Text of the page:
Run Lola Run

Lola jonathanrosenbaum.netPhoto: jonathanrosenbaum.net

We watched Lola Rennt (Run Lola Run, 1998) the other night. I hadn’t seen it in sixteen years. Back then, it was hailed as something amazing: an enjoyable German film.

You’re not sure at the start if it will stand the test of time. You wonder about those animation bits, about the Sepp Herberger quotes, and you squirm when she shrieks and glass breaks. You even wonder at the start if the techno soundtrack is going to work still. But all works. It feels like a glorious debut. The simplicity is captivating. This is the emergence of something totally new and young and fresh, carried out with minimum expense by enthusiastic outsiders who know that they are destined to become the mainstream, the establishment one day.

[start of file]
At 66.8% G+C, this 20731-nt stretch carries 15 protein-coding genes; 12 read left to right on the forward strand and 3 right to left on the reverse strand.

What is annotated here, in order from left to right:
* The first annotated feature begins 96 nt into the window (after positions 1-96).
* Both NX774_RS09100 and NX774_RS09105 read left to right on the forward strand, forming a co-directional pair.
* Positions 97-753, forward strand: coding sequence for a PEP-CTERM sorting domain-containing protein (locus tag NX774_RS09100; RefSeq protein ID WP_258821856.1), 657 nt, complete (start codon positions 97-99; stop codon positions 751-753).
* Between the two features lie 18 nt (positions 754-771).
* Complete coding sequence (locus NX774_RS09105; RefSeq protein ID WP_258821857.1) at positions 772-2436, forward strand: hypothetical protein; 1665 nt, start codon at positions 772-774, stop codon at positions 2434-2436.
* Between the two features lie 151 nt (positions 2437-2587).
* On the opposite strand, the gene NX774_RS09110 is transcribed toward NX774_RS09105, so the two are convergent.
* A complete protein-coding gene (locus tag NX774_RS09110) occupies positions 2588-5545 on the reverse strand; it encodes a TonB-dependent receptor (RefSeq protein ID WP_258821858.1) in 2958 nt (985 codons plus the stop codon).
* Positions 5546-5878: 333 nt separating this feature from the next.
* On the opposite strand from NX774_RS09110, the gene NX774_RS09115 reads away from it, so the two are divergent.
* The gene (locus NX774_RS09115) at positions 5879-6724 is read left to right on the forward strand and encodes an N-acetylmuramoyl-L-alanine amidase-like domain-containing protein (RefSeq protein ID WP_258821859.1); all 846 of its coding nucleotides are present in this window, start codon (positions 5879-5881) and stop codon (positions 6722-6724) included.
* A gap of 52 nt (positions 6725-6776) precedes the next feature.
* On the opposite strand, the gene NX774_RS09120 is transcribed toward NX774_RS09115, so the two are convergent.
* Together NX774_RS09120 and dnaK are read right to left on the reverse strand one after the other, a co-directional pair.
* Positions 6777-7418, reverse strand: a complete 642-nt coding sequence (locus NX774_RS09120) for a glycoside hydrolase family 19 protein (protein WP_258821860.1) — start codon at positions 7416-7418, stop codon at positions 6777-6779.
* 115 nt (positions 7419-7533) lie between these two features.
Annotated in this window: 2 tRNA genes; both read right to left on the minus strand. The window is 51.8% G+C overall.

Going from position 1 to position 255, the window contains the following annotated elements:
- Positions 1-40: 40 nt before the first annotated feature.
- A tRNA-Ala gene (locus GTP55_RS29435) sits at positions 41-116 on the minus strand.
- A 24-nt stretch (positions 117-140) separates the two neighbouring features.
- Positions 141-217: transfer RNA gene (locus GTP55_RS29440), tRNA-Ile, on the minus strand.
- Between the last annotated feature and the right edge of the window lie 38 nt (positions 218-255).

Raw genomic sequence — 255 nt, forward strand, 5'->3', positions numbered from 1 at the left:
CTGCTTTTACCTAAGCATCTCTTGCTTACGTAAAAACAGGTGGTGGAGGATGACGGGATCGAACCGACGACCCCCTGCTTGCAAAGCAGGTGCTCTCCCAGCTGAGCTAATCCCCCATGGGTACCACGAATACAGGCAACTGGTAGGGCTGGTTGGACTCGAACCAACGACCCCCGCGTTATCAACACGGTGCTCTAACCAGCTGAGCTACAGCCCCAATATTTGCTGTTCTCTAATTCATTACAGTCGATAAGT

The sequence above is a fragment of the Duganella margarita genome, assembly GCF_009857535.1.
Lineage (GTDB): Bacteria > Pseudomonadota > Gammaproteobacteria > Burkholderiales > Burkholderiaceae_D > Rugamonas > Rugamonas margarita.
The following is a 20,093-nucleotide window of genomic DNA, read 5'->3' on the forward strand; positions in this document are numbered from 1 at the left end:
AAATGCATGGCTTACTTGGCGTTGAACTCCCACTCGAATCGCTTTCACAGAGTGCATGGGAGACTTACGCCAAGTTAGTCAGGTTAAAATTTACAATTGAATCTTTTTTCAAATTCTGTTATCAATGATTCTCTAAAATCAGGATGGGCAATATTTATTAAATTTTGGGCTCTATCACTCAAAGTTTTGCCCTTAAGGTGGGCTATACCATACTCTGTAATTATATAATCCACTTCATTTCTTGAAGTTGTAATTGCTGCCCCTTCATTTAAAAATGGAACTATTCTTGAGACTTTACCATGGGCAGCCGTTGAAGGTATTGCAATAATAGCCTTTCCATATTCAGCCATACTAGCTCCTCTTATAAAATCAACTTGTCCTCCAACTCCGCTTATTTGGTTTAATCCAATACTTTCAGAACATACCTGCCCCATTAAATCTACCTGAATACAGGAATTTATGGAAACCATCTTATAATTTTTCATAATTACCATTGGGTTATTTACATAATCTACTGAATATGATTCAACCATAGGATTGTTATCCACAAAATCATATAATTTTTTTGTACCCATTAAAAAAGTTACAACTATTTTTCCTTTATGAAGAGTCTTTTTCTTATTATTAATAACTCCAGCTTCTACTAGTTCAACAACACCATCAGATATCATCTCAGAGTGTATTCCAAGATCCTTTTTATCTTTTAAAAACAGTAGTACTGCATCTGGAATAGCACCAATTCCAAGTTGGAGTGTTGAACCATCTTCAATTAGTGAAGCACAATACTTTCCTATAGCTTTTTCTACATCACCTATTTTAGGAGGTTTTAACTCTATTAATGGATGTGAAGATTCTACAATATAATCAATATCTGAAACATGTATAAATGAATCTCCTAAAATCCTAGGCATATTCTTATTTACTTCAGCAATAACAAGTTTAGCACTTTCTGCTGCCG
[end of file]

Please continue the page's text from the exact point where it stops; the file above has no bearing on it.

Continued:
Franka Potente and Moritz Bleibtreu are perfect (as is Lola’s father, Herbert Knaup). And Tom Twyker – he wrote the script, he directed the film. It was his vision, his playfulness, his thoughtfulness. I wanted to be told afterwards that all of these people went on to great things, that they overran German cinema with their dynamism – but, I think that didn’t happen. I think instead they all went on to reasonably good things.

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